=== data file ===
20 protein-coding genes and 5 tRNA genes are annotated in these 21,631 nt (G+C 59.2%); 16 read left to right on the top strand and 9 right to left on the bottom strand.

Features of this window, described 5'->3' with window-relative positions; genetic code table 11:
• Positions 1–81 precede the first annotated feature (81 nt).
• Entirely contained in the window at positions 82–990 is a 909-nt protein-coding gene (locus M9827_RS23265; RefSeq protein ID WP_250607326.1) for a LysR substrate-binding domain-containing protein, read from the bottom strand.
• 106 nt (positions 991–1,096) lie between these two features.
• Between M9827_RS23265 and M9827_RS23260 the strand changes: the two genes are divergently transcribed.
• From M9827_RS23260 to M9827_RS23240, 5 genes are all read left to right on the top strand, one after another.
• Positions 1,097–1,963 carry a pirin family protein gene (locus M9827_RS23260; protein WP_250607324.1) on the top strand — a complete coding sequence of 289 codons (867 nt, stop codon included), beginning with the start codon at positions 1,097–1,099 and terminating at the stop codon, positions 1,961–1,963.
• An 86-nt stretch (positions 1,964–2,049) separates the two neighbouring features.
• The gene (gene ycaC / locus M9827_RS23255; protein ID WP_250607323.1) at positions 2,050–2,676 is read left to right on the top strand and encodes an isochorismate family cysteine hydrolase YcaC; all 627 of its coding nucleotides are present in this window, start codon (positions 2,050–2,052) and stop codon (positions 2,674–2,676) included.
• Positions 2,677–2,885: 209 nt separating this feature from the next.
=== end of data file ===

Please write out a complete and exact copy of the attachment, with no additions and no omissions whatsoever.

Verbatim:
20 protein-coding genes and 5 tRNA genes are annotated in these 21,631 nt (G+C 59.2%); 16 read left to right on the top strand and 9 right to left on the bottom strand.

Features of this window, described 5'->3' with window-relative positions; genetic code table 11:
• Positions 1–81 precede the first annotated feature (81 nt).
• Entirely contained in the window at positions 82–990 is a 909-nt protein-coding gene (locus M9827_RS23265; RefSeq protein ID WP_250607326.1) for a LysR substrate-binding domain-containing protein, read from the bottom strand.
• 106 nt (positions 991–1,096) lie between these two features.
• Between M9827_RS23265 and M9827_RS23260 the strand changes: the two genes are divergently transcribed.
• From M9827_RS23260 to M9827_RS23240, 5 genes are all read left to right on the top strand, one after another.
• Positions 1,097–1,963 carry a pirin family protein gene (locus M9827_RS23260; protein WP_250607324.1) on the top strand — a complete coding sequence of 289 codons (867 nt, stop codon included), beginning with the start codon at positions 1,097–1,099 and terminating at the stop codon, positions 1,961–1,963.
• An 86-nt stretch (positions 1,964–2,049) separates the two neighbouring features.
• The gene (gene ycaC / locus M9827_RS23255; protein ID WP_250607323.1) at positions 2,050–2,676 is read left to right on the top strand and encodes an isochorismate family cysteine hydrolase YcaC; all 627 of its coding nucleotides are present in this window, start codon (positions 2,050–2,052) and stop codon (positions 2,674–2,676) included.
• Positions 2,677–2,885: 209 nt separating this feature from the next.